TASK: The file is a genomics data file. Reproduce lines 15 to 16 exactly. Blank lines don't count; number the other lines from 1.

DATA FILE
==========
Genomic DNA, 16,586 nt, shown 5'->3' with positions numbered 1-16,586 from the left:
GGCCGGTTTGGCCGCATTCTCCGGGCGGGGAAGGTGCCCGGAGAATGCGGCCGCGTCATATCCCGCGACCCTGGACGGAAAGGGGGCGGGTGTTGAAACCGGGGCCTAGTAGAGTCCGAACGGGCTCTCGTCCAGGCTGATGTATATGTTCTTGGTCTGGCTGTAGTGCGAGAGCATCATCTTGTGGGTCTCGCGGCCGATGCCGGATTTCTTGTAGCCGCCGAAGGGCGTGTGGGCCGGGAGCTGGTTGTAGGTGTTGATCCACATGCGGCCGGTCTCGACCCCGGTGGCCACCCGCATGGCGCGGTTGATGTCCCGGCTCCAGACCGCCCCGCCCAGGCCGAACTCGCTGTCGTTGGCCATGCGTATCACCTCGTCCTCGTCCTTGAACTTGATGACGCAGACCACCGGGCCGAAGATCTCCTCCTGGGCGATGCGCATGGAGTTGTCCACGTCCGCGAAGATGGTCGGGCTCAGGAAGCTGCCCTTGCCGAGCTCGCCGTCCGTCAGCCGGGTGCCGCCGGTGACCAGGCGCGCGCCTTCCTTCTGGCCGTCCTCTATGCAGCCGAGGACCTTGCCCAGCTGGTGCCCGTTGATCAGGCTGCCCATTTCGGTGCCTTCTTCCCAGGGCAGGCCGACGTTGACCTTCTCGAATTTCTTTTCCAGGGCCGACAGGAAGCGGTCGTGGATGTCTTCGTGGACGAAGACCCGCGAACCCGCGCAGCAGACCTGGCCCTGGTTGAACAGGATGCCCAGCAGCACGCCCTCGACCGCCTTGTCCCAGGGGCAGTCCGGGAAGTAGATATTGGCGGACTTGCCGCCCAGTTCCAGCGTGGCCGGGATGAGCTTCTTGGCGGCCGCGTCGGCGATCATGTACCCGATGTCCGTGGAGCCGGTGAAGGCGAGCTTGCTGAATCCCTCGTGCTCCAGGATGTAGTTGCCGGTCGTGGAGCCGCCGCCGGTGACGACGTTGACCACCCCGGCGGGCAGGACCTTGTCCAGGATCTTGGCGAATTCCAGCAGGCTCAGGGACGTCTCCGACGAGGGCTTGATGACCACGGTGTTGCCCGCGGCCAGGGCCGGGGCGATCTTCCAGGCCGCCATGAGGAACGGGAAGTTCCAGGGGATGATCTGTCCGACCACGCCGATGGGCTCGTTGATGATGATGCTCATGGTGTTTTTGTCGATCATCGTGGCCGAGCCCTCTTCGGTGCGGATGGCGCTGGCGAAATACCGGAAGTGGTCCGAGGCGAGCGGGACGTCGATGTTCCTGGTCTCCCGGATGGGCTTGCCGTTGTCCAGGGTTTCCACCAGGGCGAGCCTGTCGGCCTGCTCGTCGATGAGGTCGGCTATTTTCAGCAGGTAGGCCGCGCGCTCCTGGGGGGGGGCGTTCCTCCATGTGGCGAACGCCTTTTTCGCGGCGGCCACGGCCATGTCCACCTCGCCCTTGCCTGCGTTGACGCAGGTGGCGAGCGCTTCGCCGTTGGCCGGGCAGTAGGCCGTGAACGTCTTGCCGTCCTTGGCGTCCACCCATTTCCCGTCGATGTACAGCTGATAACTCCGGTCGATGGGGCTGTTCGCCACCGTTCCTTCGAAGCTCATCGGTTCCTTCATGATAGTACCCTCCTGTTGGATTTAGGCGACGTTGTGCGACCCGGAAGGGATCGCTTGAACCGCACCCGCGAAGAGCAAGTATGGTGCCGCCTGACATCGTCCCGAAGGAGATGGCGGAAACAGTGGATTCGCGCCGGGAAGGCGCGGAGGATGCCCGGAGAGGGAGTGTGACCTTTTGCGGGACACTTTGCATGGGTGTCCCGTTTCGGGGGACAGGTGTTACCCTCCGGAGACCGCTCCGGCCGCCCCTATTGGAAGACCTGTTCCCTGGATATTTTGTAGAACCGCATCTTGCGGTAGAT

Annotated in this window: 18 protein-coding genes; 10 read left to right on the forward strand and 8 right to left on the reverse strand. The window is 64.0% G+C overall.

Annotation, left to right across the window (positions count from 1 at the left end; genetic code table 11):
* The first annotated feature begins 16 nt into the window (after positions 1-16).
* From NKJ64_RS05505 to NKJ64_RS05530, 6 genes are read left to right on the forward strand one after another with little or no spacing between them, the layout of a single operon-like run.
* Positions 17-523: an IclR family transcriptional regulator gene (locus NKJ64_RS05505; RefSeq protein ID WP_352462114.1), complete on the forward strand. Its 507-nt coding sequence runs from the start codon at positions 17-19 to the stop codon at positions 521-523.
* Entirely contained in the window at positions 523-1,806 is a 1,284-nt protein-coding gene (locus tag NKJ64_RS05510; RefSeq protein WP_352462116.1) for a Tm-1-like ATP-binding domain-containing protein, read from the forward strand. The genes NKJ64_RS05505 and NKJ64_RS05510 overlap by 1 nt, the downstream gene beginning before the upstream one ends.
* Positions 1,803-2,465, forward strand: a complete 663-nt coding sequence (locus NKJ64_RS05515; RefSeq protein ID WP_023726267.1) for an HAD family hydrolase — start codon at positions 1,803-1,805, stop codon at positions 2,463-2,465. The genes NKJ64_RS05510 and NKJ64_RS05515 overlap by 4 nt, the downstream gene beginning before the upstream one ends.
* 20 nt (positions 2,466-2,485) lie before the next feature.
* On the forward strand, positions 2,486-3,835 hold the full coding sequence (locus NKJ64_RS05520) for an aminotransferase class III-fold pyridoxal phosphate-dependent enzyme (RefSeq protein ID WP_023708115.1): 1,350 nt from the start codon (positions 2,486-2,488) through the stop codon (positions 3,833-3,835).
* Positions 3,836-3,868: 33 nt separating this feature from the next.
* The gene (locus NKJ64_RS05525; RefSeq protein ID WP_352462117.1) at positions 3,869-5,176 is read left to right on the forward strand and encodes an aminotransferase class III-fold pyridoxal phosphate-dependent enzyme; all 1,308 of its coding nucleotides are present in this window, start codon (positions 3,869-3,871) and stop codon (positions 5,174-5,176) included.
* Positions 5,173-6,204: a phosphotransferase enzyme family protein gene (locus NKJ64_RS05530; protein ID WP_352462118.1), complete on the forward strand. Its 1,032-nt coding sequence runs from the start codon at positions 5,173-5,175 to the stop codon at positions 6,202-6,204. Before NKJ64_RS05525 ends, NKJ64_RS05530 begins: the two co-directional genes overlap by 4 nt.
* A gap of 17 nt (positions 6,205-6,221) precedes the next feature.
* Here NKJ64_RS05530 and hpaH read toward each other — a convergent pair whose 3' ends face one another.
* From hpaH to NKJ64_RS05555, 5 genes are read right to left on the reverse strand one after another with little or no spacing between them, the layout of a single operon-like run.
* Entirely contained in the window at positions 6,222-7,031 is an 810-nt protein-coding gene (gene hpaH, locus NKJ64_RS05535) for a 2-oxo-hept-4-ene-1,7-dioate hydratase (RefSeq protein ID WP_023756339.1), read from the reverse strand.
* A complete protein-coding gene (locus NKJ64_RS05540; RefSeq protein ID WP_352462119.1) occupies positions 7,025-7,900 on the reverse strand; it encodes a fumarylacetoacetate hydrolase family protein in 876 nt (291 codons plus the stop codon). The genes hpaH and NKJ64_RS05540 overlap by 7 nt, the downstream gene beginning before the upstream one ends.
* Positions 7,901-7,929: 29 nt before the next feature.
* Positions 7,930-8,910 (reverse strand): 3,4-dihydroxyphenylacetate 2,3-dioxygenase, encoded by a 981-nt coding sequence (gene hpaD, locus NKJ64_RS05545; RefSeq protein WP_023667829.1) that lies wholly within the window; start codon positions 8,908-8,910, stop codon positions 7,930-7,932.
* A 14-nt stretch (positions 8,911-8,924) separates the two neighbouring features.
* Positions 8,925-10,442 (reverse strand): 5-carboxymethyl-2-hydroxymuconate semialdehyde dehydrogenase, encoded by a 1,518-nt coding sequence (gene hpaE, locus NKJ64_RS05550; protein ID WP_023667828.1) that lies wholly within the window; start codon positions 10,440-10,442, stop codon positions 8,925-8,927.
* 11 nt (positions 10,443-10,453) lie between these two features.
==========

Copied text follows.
* A gap of 17 nt (positions 6,205-6,221) precedes the next feature.
* Here NKJ64_RS05530 and hpaH read toward each other — a convergent pair whose 3' ends face one another.